Forbidden love is explored by Gatsby’s misunderstanding of why he cannot fall in love with Daisy, because it is almost as he perceives society to be egalitarian and not hierarchical. This is shown by vivid imagery.
‘He stretched out his arms towards the dark water in a curious way … a single green light, minute far away, that might have been the end of a dock?’ (Fitzgerald, 2010, p. 25)
Gatsby ‘stretched out his arm’, to grasp the ‘green light’, which is an inanimate representation of Daisy, or more significantly his ideal perception of society. The colour ‘green’ infers that Gatsby’s addiction is chronic: he cannot live without her, and is very distressed as a cause of this. From a social viewpoint, ‘green’ also represents Daisy’s innate wealth. Additionally, the stationary ‘dock’ shows that reality is still and that he will never form a relationship with Daisy or anyone in West Egg. However, ‘minute’ reinforces this because it represents that his past love is ‘far away’ and will never be in Gatsby’s hands.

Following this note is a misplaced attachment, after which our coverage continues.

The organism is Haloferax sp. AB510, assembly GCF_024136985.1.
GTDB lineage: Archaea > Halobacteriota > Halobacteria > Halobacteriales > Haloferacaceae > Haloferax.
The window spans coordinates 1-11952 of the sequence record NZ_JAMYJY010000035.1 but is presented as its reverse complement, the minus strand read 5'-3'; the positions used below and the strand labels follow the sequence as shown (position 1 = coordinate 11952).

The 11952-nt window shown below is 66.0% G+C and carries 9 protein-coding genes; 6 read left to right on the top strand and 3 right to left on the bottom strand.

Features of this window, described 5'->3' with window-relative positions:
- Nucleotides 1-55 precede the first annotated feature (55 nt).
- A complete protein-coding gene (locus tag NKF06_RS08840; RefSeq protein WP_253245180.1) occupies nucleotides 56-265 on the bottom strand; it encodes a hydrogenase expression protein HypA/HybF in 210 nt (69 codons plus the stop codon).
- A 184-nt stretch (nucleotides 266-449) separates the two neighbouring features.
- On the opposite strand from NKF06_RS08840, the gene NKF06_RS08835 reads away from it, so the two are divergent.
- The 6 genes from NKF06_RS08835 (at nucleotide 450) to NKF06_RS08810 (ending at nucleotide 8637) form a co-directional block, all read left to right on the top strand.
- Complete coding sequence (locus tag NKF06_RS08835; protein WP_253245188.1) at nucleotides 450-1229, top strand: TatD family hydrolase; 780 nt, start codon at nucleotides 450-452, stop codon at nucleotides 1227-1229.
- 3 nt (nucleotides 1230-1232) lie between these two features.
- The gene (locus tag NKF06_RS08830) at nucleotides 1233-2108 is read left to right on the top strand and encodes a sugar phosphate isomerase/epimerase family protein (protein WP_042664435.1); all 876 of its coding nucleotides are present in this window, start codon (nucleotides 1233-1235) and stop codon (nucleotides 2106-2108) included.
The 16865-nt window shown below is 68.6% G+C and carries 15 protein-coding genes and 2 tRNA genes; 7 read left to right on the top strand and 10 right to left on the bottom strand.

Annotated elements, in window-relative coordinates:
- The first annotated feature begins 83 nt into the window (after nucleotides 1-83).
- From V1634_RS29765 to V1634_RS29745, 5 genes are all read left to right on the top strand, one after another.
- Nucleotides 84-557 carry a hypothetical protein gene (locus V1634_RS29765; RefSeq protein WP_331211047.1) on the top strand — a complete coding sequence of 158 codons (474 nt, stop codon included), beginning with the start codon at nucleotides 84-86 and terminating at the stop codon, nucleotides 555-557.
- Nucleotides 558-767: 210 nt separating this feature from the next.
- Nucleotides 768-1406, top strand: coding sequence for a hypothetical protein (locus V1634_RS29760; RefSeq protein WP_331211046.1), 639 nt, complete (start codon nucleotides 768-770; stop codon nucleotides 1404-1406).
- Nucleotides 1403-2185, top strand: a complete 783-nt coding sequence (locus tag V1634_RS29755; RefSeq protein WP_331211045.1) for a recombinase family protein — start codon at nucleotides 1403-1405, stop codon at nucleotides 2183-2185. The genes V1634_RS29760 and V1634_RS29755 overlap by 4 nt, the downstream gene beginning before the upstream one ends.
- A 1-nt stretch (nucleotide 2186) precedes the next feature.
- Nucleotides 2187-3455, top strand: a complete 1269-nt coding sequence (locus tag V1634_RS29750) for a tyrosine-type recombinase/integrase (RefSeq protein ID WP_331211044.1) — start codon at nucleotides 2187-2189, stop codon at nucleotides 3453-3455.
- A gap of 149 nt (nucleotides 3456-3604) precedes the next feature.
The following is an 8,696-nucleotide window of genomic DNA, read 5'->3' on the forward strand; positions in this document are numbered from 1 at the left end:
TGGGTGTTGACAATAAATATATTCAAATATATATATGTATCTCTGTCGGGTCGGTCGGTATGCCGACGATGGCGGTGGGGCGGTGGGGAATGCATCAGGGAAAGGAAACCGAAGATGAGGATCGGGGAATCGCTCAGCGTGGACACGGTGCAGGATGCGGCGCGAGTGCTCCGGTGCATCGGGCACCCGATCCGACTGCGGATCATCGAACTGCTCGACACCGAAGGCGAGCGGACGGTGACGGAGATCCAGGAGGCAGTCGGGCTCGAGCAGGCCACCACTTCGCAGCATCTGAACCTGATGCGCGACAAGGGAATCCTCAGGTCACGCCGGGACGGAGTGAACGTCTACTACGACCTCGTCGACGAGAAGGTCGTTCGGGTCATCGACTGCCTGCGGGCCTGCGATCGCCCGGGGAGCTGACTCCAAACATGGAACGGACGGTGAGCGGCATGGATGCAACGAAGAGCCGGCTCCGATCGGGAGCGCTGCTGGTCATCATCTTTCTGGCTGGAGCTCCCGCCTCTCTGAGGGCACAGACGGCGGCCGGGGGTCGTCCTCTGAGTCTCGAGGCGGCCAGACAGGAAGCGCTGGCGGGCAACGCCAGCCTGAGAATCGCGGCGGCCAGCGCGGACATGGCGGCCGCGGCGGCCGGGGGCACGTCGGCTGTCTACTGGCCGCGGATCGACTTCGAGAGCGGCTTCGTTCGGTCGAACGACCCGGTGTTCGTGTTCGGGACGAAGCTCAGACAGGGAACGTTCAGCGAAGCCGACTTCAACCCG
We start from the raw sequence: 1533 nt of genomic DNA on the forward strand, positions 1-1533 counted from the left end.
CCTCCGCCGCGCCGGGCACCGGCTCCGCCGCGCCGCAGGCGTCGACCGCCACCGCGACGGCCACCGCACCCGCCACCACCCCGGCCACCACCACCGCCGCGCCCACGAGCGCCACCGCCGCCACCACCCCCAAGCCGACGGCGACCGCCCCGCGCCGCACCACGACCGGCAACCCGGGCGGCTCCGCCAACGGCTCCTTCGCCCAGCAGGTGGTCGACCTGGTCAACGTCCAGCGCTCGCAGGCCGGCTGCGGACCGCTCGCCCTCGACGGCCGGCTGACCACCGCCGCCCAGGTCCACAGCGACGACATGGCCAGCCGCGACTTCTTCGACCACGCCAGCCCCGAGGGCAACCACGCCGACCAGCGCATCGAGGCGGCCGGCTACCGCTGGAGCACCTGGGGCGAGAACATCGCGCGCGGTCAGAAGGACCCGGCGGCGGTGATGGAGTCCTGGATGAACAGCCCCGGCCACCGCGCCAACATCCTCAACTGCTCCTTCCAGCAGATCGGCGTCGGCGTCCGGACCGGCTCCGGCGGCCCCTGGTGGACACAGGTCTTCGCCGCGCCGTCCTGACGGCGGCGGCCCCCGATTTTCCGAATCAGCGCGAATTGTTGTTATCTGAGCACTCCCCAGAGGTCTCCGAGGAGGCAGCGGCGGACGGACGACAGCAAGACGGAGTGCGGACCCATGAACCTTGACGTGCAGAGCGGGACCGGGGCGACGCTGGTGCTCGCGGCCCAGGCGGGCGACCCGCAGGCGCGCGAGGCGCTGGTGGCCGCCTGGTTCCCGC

Furthermore, the materialism demonstrated by Gatsby tendency to hold extravagant parties,...
... middle of paper ...
...ciety in the 1920s, because of his over-ambitious dreams and his dynamic character. In the context of American society itself, it is cruel and discriminatory against equality, which is shown by the shocking contrasts between the poor and the rich. Therefore, Fitzgerald conveys that the poor will always be poor and live a discriminatory and socialist established by the superiority of the rich.
BIO. 2014. F. Scott Fitzgerald Biography. [online] Available at: http://www.biography.com/people/f-scott-fitzgerald-9296261 [Accessed: 26 Mar 2014].
Cowley, J. 2012. The great Gatsby, F. Scott Fitzgerald. Harlow: Pearson Education.
Fitzgerald, F. S. and Tanner, T. 2000. The great Gatsby. London: Penguin.
Thoreau.eserver.org. 2014. Thoreau's Civil Disobedience - 1. [online] Available at: http://thoreau.eserver.org/civil1.html [Accessed: 28 Mar 2014].
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